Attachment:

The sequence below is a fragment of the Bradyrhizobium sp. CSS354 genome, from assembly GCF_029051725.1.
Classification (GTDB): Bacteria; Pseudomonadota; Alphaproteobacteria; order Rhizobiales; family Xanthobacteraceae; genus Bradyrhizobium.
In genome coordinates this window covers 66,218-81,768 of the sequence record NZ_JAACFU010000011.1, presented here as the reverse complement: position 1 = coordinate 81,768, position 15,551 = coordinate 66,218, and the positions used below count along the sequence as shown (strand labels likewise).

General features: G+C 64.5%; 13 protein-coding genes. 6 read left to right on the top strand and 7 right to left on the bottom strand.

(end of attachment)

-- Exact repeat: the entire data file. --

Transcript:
The sequence below is a fragment of the Bradyrhizobium sp. CSS354 genome, from assembly GCF_029051725.1.
Classification (GTDB): Bacteria; Pseudomonadota; Alphaproteobacteria; order Rhizobiales; family Xanthobacteraceae; genus Bradyrhizobium.
In genome coordinates this window covers 66,218-81,768 of the sequence record NZ_JAACFU010000011.1, presented here as the reverse complement: position 1 = coordinate 81,768, position 15,551 = coordinate 66,218, and the positions used below count along the sequence as shown (strand labels likewise).

General features: G+C 64.5%; 13 protein-coding genes. 6 read left to right on the top strand and 7 right to left on the bottom strand.